Mixdown Monthly Beat Magazine


Alejandro Vargas

Part 1

The geographical location of the República de Chile [Republic of Chile] is the western Pacific seaboard of South America.  It is a Spanish-speaking country with a population of thirteen and a half million people, vertically encompassing around 4,300 kilometres (from its tropical northern borders with Peru and Bolivia, to its subantarctic southern extreme of Cape Horn) and horizontally averaging 177 kilometres, separated from Argentina by the Cordillera de los Andes [the Andes mountains].  The Spanish conquest, represented by Diego de Almagro (and later by Pedro de Valdivia) took place in 1536, and by February 12, 1541 the Europeans had established the current capital city of Santiago.  Independence was then consequently proclaimed by Bernardo O’Higgins and José de San Martín at the battle of Chacabuco in 1817.  Pre-colonization, indigenous groups inhabiting Chile included the Atacameño, Diaguita, Picunche, Araucanian (Mapuche), Huilliche, Pehuenche and Cunco Indians, although today, the only significant ethnic minority is represented by the Mapuche peoples, as the rest have to a great degree been either exterminated or absorbed into a mestizo race (mestizo or ‘mixed’ pertaining to an Indian and Spanish mix, as apposed to the mixing of alternative races).

The history of modern Chile is marked with the political upheaval of 1973 that forced musicians, artists and poets (the politically active) into a life of exile outside of their native land – the philosophy behind the events is best described by Jorge Coulón from Inti-Illimani (an internationally renown Chilean folk band with a 32-year history), who were on tour in Europe during the coup d’état orchestrated by General Augusto Pinochet.  Inti-Illimani’s music went on to be officially banned by the dictatorship of Chile, deterring them from returning to Chile for the next fifteen years.  Jorge Coulón recounts the sentiments of the time: “There was a sort of paranoia in the military government with respect to all musical activities.  And not only musical, because I think ninety or ninety-five percent of artists, painters, writers, dancers and musicians supported Salvador Allende’s government, because it was a concrete possibility to change the situation in Chile; the situation of inequality, and the situation of extreme poverty in our country.  And it was in a democratic way that we voted and elected Allende in free elections, and most people, intellectuals and artists supported Allende.  And I think they saw a phantom, a ghost (chuckles) in everything that has to do with culture.  In the very first weeks of the military government they banned the instruments.  It was crazy, it was incredible!  And our group, another group Quilapayún and Victor Jara were the most representative groups of the New Chilean Song Movement.  And Quilapayún and our group were on tour; Quilapayún was in France at the time, and we were in Italy on the day of the coup.  And the first thing that they did was to ban the instruments and our groups from the radio; and we were forbidden to return to Chile.  And that day they killed Victor Jara in the Chile soccer stadium.  But I think it was a paranoia with culture.  You know, the Spanish fascist leader Franco once said that when he would hear the word ‘culture’ he would make a move for the gun.  So it’s a long tradition in military mentality.”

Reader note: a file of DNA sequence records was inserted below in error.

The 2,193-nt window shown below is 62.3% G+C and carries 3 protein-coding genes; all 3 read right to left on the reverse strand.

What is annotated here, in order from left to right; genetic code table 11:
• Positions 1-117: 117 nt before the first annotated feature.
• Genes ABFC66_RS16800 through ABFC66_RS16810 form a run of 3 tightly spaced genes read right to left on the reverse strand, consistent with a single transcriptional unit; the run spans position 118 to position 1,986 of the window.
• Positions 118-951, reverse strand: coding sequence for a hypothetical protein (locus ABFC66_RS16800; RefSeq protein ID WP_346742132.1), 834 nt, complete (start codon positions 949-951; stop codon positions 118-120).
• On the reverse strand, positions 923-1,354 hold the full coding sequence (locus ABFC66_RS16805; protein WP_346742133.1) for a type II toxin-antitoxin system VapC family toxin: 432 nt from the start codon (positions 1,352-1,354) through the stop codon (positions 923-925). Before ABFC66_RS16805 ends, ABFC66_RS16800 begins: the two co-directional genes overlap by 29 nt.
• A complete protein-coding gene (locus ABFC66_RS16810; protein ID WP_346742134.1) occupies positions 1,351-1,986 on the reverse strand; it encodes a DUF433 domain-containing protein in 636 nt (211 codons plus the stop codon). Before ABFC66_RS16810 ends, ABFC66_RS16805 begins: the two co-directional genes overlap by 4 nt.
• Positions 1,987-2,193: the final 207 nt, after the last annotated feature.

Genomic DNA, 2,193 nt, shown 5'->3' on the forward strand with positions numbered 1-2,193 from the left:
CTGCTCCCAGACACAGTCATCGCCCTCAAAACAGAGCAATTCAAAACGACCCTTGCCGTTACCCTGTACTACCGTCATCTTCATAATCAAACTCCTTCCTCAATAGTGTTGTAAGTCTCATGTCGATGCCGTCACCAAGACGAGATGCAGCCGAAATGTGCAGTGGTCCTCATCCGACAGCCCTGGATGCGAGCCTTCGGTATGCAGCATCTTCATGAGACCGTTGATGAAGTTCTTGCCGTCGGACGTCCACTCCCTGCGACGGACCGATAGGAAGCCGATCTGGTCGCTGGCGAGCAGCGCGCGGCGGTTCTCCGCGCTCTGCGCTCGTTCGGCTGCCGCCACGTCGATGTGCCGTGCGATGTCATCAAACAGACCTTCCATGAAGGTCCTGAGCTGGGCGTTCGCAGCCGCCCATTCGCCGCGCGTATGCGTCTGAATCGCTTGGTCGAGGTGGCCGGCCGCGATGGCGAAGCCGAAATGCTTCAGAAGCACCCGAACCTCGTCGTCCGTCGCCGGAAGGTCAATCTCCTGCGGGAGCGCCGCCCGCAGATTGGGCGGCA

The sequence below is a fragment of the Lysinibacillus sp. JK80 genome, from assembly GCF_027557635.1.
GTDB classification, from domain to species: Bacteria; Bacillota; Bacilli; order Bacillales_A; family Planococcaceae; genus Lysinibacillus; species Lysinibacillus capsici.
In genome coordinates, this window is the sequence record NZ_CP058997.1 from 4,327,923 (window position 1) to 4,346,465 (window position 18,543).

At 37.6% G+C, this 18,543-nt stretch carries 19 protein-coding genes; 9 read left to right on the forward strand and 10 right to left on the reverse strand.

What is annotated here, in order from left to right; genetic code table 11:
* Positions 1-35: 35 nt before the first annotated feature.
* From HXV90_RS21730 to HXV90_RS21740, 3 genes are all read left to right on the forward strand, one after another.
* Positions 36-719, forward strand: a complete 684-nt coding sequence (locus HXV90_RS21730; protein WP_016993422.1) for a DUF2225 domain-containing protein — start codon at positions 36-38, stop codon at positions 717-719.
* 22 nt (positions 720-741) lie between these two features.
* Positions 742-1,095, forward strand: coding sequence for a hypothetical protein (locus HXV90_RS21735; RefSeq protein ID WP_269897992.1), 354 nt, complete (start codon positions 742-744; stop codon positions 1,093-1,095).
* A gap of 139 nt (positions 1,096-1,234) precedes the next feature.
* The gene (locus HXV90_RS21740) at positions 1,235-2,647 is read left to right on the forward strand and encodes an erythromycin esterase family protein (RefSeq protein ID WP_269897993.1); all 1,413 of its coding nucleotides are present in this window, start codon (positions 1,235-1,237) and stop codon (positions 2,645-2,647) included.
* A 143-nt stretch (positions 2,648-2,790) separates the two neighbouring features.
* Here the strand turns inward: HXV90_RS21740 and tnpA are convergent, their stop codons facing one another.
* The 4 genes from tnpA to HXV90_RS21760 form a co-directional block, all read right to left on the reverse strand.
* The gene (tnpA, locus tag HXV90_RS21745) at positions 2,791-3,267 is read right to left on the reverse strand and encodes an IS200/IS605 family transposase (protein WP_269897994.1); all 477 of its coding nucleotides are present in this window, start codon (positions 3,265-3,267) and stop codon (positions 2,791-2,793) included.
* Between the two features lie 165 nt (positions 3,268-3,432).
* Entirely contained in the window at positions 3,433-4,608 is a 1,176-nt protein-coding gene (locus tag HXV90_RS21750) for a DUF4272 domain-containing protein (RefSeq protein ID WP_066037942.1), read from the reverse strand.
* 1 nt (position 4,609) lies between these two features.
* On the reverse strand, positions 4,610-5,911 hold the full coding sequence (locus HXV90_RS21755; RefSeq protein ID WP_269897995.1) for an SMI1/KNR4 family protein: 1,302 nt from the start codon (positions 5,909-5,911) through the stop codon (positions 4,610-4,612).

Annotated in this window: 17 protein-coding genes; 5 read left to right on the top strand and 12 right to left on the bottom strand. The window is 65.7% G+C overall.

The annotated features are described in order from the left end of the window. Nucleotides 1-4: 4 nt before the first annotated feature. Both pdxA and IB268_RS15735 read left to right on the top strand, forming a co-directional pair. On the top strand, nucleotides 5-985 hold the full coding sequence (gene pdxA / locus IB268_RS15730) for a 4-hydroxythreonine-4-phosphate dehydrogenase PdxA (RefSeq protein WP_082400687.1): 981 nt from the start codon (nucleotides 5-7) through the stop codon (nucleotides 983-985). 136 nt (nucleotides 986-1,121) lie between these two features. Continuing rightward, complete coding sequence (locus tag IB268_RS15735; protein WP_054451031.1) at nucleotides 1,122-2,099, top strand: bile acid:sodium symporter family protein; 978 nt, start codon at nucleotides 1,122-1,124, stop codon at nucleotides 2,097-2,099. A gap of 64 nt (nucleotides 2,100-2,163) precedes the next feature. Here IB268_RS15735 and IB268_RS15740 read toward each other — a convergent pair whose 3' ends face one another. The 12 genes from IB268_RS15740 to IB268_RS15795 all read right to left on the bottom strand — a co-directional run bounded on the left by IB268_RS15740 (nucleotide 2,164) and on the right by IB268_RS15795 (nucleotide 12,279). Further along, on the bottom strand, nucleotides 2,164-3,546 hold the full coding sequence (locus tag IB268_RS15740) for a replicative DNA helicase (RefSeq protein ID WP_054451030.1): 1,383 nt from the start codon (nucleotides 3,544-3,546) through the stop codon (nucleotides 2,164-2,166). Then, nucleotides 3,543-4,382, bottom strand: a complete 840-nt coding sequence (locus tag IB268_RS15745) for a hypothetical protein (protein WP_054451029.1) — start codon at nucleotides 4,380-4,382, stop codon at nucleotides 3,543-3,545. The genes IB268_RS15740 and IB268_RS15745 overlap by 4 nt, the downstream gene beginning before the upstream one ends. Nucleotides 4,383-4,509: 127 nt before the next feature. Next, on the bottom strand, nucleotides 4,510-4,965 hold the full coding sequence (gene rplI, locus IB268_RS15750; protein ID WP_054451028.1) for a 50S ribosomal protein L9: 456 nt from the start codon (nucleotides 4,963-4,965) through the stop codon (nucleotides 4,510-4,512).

It is the events following democratically elected President Allende’s assassination in the bombing of the presidential palace, and the overthrow of his socialist government by the military Junta that led to the great Chilean exodus of the early seventies – many Chileans escaping the persecution that ensued with the new right wing government, and entering Australia (among many countries) as political refugees.  It is important to note that bands such as Inti-Illimani and Illapu (another celebrated Chilean folk group that has visited Australia on four occasions) have a major place in the development of the local Chilean artistic psyche, as their active spiritual link to their homeland has provided the inspiration for the formation of many musical groups, contributing to the creation of the present Chilean-Australian identity.

According to the 1996 census, native-born Chileans now represent a figure of 26,217 or 0.1431784% of the total Australian population of 18,310,714 (this percentage excluding first generation Chilean-Australians).  They are no doubt the dominant Latin American community, and reside mostly in New South Wales (14,383 or approximately 55%) and Victoria (7,478 or approximately 29%), with the remaining 16% distributed fairly evenly among the other states (Tasmania and the Northern Territory excluded, with lesser numbers).  The total figure of Chileans in Australia nevertheless being considerably low when put up against the top ten ethnic groups with roots in the UK (1,164,088 or 6.36%) New Zealand (315,054 or 1.72%), Italy (259,125 or 1.42%), Former Yugoslav Republics (193,775 or 1.06%), Vietnam (164,164 or 0.90%), Greece (141,750 or 0.77%), China (121,145 or 0.66%) and Germany (120,753 or 0.66%), India (84,770 or 0.46%) and Hong Kong & Macau (79,224 or 0.43%).

Alejandro Vargas is one of those Chilean migrants, arriving in Melbourne in 1975 together with his family, and at the age of thirteen.  “We came as normal migrants, but the situation back there was very scary,” he recalls, “My parents were very involved, so it was like, ‘Get out, or you’ll never get out!’”  With both parents engaged in leftist politics (the mother positioned as the Minister of Faith for the Radical Party, an ally to Salvador Allende’s socialist party), a cousin in jail and an uncle sought by the authorities, it was clearly time to leave their homeland.